- These include Carcinoscorpius rotundicauda (Latreille, 1802), Tachypleus gigas (O.F. Müller 1785), and Tachypleus tridentatus (Leach, 1819). The North Atlantic species is classified as its own sub-family.↩
- Animal and natural history dealers were initially responsible for importing the animals. From the late 19th century onwards, New York aquarists themselves began keeping and selling the animals. In 1896, New York Aquarium opened in Manhattan’s Battery Park before moving to Coney Island. Between 1879 and 1883, there had already been one aquarium in the city, the Great New York Aquarium on the corner of 35th Street and Broadway. This had been founded by W.C. Coup, a veteran of New York’s show business and partner of P.T. Barnum. It also displayed horseshoe crabs, which it titled “King Crab”. Cf. New York Aquarium Journal, ed. by New York Aquarium 1 (1876).↩
- Cf. Wilhelm Hess. Führer durch J.G. Egestorff’s Aquarium zu Hannover: Eine kurze Uebersicht der darin befindlichen Thiere. Hanover: Druck von Wilhelm Riemschneider, 1867: 35; William Alford Lloyd. “On the Occurrence of Limulus Polyphemus off the Coast of Holland, and on the Transmission of Aquarium Animals”. The Zoologist 9 (1874): 3845-3855, 3850.↩
- On the Aquarium Unter den Linden, see Alfred Brehm. Führer durch das Berliner Aquarium: Eine kurze Beschreibung der in ihre zur Schaugestellten Thiere. Berlin: Verlag des Berliner Aquariums, 1870: 83-84. In 1920, 1925, 1928, 1930, and 1934, the New York Aquarium sent horseshoe crabs to the Berlin Zoo Aquarium. Cf. the relevant business reports from the Berlin Zoological Garden.↩
- Because specimen ‘ZMB 48487’ is undated, “Berlin Aquarium” could mean one of two institutions: The Aquarium Unter den Linden ran from 1869 to 1910, where horseshoe crabs could be viewed as early as 1870, cf. Brehm, 1870. The old collection catalogues tell us that the Zoological Institute had already received specimens from there in November 1895. (Cf. Zoologisches Institut [ZIB]. Inventarbuch V, vol. 1, no. 3409; Zoologisches Institut [ZIB], Inventarbuch V, vol. 2, no. 4301.) Three years after the building had closed in 1910, a new aquarium was opened in the Zoological Garden. Before and after the First World War, the New York Aquarium donated ten to 20 live limuli each year and also gave dead specimens to the Zoological Institute. Cf. Actien-Verein des Zoologischen Gartens Berlin. Geschäftsbericht für das Jahr 1914. Berlin: 1915.↩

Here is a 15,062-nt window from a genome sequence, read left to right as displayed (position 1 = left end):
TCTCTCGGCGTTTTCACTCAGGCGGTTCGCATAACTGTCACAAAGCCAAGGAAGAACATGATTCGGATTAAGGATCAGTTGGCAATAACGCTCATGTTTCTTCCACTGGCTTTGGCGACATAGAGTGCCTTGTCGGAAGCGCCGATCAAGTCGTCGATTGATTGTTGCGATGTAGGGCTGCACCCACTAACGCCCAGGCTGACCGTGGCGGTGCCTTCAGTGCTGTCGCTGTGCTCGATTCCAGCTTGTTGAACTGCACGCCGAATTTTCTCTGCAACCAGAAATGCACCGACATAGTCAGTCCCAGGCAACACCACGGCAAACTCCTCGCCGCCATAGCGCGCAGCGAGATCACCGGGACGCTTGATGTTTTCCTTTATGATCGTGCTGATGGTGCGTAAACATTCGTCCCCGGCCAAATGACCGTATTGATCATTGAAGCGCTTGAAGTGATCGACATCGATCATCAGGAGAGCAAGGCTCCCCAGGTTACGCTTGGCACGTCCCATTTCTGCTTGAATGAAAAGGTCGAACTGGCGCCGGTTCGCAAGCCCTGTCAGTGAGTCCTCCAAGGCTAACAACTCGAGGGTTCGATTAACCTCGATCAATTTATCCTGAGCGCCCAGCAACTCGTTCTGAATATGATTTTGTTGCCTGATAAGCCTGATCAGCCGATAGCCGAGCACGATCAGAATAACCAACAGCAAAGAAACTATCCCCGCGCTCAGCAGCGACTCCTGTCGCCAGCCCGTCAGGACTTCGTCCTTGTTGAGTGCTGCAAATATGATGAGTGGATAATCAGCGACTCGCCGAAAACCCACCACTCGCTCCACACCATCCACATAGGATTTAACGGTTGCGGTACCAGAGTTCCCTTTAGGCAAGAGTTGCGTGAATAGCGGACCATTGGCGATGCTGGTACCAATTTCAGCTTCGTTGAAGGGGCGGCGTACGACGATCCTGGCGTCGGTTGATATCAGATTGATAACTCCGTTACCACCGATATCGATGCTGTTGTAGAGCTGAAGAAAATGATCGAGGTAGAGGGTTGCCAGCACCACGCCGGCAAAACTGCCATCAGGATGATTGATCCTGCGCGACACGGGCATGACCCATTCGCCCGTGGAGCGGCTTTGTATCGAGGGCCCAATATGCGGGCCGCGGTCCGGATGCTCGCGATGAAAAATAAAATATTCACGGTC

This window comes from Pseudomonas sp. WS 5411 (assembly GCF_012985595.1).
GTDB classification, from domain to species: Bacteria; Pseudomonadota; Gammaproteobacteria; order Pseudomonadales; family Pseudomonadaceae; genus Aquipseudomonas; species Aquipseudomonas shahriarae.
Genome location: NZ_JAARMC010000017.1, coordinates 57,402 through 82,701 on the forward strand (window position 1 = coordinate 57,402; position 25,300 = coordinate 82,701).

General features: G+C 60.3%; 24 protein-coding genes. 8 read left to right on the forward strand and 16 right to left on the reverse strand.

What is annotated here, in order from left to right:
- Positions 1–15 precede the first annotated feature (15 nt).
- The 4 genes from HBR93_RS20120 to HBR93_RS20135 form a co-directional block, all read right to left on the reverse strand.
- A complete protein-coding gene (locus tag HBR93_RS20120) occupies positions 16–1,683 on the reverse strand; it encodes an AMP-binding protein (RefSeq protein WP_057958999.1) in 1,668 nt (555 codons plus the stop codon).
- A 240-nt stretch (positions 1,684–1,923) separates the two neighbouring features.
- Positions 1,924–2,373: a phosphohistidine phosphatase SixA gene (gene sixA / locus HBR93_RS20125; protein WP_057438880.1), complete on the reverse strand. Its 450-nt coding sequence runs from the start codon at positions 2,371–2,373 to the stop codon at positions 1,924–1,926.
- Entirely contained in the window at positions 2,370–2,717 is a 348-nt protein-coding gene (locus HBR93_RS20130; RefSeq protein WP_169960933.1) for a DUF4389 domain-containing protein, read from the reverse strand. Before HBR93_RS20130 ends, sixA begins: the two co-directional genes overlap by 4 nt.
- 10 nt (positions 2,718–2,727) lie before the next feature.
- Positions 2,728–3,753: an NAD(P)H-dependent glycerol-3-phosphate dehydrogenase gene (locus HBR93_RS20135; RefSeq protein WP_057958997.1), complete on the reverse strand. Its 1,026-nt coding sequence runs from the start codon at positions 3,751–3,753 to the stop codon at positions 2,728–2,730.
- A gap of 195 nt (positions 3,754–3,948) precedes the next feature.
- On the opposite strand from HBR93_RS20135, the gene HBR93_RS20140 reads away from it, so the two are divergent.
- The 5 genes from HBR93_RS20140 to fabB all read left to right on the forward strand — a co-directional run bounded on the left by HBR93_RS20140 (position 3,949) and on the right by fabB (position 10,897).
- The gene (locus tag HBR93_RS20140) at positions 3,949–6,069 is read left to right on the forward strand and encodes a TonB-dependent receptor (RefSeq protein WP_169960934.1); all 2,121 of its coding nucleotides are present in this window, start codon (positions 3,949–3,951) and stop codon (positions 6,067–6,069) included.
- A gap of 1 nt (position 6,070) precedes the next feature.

- Cf. Stefan Richter. “Die Lehrsammlung des Zoologischen Instituts der Berliner Universität: Ihre Geschichte und ihre Bedeutung”. Sitzungsberichte der Gesellschaft Naturforschender Freunde zu Berlin 37 (25 February 1999): 59-76, 64.↩
- Dunlop, 2012: 215.↩
- Numbers beginning with ‘48’ were only recently assigned to predominantly older specimens, as Jason Dunlop, curator of the Arachnid Collection, explains.↩
- At the same time, knowledge about horseshoe crabs vitally depends on the lives and/or deaths of the animals (e.g., their transportability and ability to survive in the aquarium), and on their materiality (for example, the damaged materiality of dry specimens).↩
- This assumption is reflected in many of the names that were given to the animal: in German ‘Pfeilschwanzkrebs’ (arrow-tailed crab), in English horseshoe crab, and earlier even king crab. See, e.g., Otto Frederik Müller. Entomostraca seu Insecta Testacea. Havnia: Sumtibus J.G. Mülleriani, 1785; Bosc, L. S. G. Histoire naturelle des crustacés, contenant leur description et leurs moeurs: Avec figures dessinées d’après nature. Paris: Deterville, 1802; A.-G. Desmarest Considerations générales sur la classe des crustaces. Paris: Levrault, 1825.↩
- In the aquarium guide, it says: “In the tanks in the centre of the house will be found some curious Crustaceans – such as the King-crab (Limulus)”. Philip Lutley Sclater. Guide to the Gardens of The Zoological Society of London. 20th edition. London: 1876.↩